The exclusion there adopted applies with equal or even greater force to the writing in the present case and the statutory proscription now before us.

The argument is advanced, and without merit we think, that the definition of "written instrument" found in the article relating to forged instruments (Penal Law, art 170) should be applied in the present case. However, for the purposes of that article alone (art 170) the Legislature defined the term broadly in order to work a change from prior case law which had narrowed the breadth of the crime of forgery. In limiting terms, the Practice Commentary following section 170.00 states that "[i]n essence * * * the conduct which, when performed with the requisite criminal intent, constitutes forgery" (McKinney's Cons. Laws of NY, Book 39, Penal Law, p 538 [1967 ed]); and the Commission Staff Notes to that section explain that "[t]he term `written instrument' (the subject of forgery) is broadly defined. It covers every kind of document and other item deemed susceptible of deceitful use in a `forgery' sense" (parenthesis in original) (Gilbert, CPL, art 175, § 175:00 [1974]). Moreover, were the proffered construction adopted, it is conceivable that otherwise harmless misstatements in papers to be filed might form the predicate for felony prosecutions. The problem before us is not, of course, whether the public filing of any false writing should be denominated a crime, for that is a matter within the province of the Legislature. The sole concern before us, rather, is the determination of the legislative intent of and the definitional interpretation to be given the questioned statute. Certainly, had the Legislature desired or intended the new and expansive definition found in article 170 to be applied to article 175, it could have expressly so provided.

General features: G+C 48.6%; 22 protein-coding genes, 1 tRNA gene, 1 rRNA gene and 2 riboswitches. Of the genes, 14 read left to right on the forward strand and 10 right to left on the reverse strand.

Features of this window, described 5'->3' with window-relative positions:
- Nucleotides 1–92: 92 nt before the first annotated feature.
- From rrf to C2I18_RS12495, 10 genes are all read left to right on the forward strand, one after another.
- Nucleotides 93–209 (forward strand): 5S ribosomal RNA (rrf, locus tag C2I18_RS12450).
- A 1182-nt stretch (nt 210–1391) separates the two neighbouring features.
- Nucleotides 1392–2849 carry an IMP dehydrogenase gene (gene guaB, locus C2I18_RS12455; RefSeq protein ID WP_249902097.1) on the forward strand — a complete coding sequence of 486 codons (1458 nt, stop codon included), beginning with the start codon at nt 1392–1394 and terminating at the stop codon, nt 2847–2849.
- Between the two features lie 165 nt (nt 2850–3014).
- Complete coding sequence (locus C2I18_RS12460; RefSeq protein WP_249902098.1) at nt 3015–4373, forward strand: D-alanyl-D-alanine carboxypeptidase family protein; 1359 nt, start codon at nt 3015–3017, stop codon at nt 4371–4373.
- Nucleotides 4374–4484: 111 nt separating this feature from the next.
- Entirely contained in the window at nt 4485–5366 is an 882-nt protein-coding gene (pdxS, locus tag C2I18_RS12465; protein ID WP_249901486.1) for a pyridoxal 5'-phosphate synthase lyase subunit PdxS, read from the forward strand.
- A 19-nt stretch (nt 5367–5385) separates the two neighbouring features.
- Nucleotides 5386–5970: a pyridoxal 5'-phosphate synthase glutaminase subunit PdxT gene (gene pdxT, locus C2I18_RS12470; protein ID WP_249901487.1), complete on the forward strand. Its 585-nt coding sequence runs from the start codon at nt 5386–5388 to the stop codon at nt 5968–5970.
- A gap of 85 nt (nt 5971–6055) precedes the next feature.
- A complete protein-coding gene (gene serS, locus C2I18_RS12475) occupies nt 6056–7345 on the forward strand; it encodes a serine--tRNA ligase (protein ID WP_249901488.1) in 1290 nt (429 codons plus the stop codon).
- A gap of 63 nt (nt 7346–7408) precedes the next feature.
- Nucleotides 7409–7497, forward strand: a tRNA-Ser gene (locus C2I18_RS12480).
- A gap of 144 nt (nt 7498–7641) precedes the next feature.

Subdivision 1 of section 170.00 of the Penal Law reads: "`Written instrument' means any instrument or article containing written or printed matter or the equivalent thereof, used for the purpose of reciting, embodying, conveying or recording information, or constituting a symbol or evidence of value, right, privilege or identification, which is capable of being used to the advantage or disadvantage of some person".

The order of the Appellate Division should be reversed and the indictment dismissed.


Order reversed, etc

Summaries of

People v. Gottlieb

Court of Appeals of the State of New York
Jun 9, 1975
36 N.Y.2d 629 (N.Y. 1975)

In People v Gottlieb (36 N.Y.2d 629), we observed that section 175.35 was (p 631) "similarly intended in most respects" to its predecessor and, if anything, was more limited in scope.

Summary of this case from People v. Bel Air Equipment Corp.

In People v. Gottlieb, 36 N.Y.2d 629 (1975), the Court of Appeals applied the exclusion adopted in Sansanese to an application for a certificate of occupancy, holding that it was not an instrument.

Summary of this case from People v. Headley

In People v. Gottlieb (36 NY2d 629), the Court of Appeals held that an application for a certificate of occupancy was not a written instrument within the meaning of Penal Law § 175.35.

Summary of this case from People v. Mellish
Case details for

People v. Gottlieb

Case Details


Court:Court of Appeals of the State of New York

Date published: Jun 9, 1975


36 N.Y.2d 629 (N.Y. 1975)
370 N.Y.S.2d 884
331 N.E.2d 670